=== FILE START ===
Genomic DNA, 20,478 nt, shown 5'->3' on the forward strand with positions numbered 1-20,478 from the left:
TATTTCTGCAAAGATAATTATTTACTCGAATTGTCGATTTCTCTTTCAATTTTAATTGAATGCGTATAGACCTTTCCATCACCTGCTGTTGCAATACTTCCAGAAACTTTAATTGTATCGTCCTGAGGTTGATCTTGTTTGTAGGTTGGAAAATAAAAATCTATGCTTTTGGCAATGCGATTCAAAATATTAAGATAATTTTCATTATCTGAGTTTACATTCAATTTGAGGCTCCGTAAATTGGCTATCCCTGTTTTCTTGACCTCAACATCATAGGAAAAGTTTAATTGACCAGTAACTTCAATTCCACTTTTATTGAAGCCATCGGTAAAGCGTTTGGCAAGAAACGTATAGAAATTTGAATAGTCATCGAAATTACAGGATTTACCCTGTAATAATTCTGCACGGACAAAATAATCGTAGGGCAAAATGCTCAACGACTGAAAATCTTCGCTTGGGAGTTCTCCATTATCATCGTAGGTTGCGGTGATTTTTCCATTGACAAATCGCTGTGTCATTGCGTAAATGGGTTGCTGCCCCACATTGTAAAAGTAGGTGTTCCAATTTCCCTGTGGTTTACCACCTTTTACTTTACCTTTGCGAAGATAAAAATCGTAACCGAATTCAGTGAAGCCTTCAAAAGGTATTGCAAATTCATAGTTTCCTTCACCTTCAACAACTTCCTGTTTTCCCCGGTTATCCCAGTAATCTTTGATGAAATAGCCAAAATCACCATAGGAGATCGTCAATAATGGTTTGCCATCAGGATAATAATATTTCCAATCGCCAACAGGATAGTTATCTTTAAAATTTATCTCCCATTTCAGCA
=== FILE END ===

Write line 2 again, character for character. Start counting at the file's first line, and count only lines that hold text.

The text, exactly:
TATTTCTGCAAAGATAATTATTTACTCGAATTGTCGATTTCTCTTTCAATTTTAATTGAATGCGTATAGACCTTTCCATCACCTGCTGTTGCAATACTTCCAGAAACTTTAATTGTATCGTCCTGAGGTTGATCTTGTTTGTAGGTTGGAAAATAAAAATCTATGCTTTTGGCAATGCGATTCAAAATATTAAGATAATTTTCATTATCTGAGTTTACATTCAATTTGAGGCTCCGTAAATTGGCTATCCCTGTTTTCTTGACCTCAACATCATAGGAAAAGTTTAATTGACCAGTAACTTCAATTCCACTTTTATTGAAGCCATCGGTAAAGCGTTTGGCAAGAAACGTATAGAAATTTGAATAGTCATCGAAATTACAGGATTTACCCTGTAATAATTCTGCACGGACAAAATAATCGTAGGGCAAAATGCTCAACGACTGAAAATCTTCGCTTGGGAGTTCTCCATTATCATCGTAGGTTGCGGTGATTTTTCCATTGACAAATCGCTGTGTCATTGCGTAAATGGGTTGCTGCCCCACATTGTAAAAGTAGGTGTTCCAATTTCCCTGTGGTTTACCACCTTTTACTTTACCTTTGCGAAGATAAAAATCGTAACCGAATTCAGTGAAGCCTTCAAAAGGTATTGCAAATTCATAGTTTCCTTCACCTTCAACAACTTCCTGTTTTCCCCGGTTATCCCAGTAATCTTTGATGAAATAGCCAAAATCACCATAGGAGATCGTCAATAATGGTTTGCCATCAGGATAATAATATTTCCAATCGCCAACAGGATAGTTATCTTTAAAATTTATCTCCCATTTCAGCA